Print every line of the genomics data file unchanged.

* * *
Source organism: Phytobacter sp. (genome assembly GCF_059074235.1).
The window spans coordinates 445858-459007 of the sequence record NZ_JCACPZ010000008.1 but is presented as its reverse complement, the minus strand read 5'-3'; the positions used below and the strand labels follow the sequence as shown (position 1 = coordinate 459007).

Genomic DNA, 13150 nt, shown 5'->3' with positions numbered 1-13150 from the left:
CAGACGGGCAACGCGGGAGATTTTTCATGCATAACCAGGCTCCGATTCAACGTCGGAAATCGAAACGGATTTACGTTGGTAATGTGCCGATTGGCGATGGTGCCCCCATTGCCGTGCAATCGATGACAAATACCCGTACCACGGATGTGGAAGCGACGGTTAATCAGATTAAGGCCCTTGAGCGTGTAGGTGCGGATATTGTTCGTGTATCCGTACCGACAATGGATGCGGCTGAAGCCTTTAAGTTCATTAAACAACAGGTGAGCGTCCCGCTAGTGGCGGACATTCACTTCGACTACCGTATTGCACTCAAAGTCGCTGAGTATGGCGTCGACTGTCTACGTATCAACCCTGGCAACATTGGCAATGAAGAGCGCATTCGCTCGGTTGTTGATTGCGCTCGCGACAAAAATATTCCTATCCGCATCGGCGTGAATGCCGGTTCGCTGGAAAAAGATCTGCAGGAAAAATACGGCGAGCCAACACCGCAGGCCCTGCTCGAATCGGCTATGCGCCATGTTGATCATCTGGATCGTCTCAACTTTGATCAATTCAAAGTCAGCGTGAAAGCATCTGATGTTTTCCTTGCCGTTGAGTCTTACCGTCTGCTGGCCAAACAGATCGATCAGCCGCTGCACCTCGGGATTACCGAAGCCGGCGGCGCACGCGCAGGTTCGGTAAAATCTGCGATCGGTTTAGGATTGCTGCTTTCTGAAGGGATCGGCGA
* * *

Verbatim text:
Source organism: Phytobacter sp. (genome assembly GCF_059074235.1).
The window spans coordinates 445858-459007 of the sequence record NZ_JCACPZ010000008.1 but is presented as its reverse complement, the minus strand read 5'-3'; the positions used below and the strand labels follow the sequence as shown (position 1 = coordinate 459007).

Genomic DNA, 13150 nt, shown 5'->3' with positions numbered 1-13150 from the left:
CAGACGGGCAACGCGGGAGATTTTTCATGCATAACCAGGCTCCGATTCAACGTCGGAAATCGAAACGGATTTACGTTGGTAATGTGCCGATTGGCGATGGTGCCCCCATTGCCGTGCAATCGATGACAAATACCCGTACCACGGATGTGGAAGCGACGGTTAATCAGATTAAGGCCCTTGAGCGTGTAGGTGCGGATATTGTTCGTGTATCCGTACCGACAATGGATGCGGCTGAAGCCTTTAAGTTCATTAAACAACAGGTGAGCGTCCCGCTAGTGGCGGACATTCACTTCGACTACCGTATTGCACTCAAAGTCGCTGAGTATGGCGTCGACTGTCTACGTATCAACCCTGGCAACATTGGCAATGAAGAGCGCATTCGCTCGGTTGTTGATTGCGCTCGCGACAAAAATATTCCTATCCGCATCGGCGTGAATGCCGGTTCGCTGGAAAAAGATCTGCAGGAAAAATACGGCGAGCCAACACCGCAGGCCCTGCTCGAATCGGCTATGCGCCATGTTGATCATCTGGATCGTCTCAACTTTGATCAATTCAAAGTCAGCGTGAAAGCATCTGATGTTTTCCTTGCCGTTGAGTCTTACCGTCTGCTGGCCAAACAGATCGATCAGCCGCTGCACCTCGGGATTACCGAAGCCGGCGGCGCACGCGCAGGTTCGGTAAAATCTGCGATCGGTTTAGGATTGCTGCTTTCTGAAGGGATCGGCGA